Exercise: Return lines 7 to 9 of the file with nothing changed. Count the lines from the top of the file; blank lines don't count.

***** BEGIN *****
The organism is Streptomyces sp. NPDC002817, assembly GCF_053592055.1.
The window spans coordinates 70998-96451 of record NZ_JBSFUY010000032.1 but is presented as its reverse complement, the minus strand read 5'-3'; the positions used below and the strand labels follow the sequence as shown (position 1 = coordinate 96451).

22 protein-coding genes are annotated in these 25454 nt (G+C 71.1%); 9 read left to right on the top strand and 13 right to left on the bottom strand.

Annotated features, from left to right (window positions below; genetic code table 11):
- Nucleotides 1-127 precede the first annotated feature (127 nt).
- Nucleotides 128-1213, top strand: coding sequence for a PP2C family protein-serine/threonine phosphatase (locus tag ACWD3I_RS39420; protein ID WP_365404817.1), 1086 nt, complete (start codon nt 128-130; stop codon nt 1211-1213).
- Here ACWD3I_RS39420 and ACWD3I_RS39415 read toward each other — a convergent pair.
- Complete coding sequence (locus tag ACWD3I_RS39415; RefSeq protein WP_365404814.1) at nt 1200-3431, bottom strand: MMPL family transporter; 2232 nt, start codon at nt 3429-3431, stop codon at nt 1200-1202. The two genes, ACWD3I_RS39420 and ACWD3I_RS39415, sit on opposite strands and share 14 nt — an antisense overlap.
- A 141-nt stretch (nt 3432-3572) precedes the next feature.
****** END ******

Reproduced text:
- Here ACWD3I_RS39420 and ACWD3I_RS39415 read toward each other — a convergent pair.
- Complete coding sequence (locus tag ACWD3I_RS39415; RefSeq protein WP_365404814.1) at nt 1200-3431, bottom strand: MMPL family transporter; 2232 nt, start codon at nt 3429-3431, stop codon at nt 1200-1202. The two genes, ACWD3I_RS39420 and ACWD3I_RS39415, sit on opposite strands and share 14 nt — an antisense overlap.
- A 141-nt stretch (nt 3432-3572) precedes the next feature.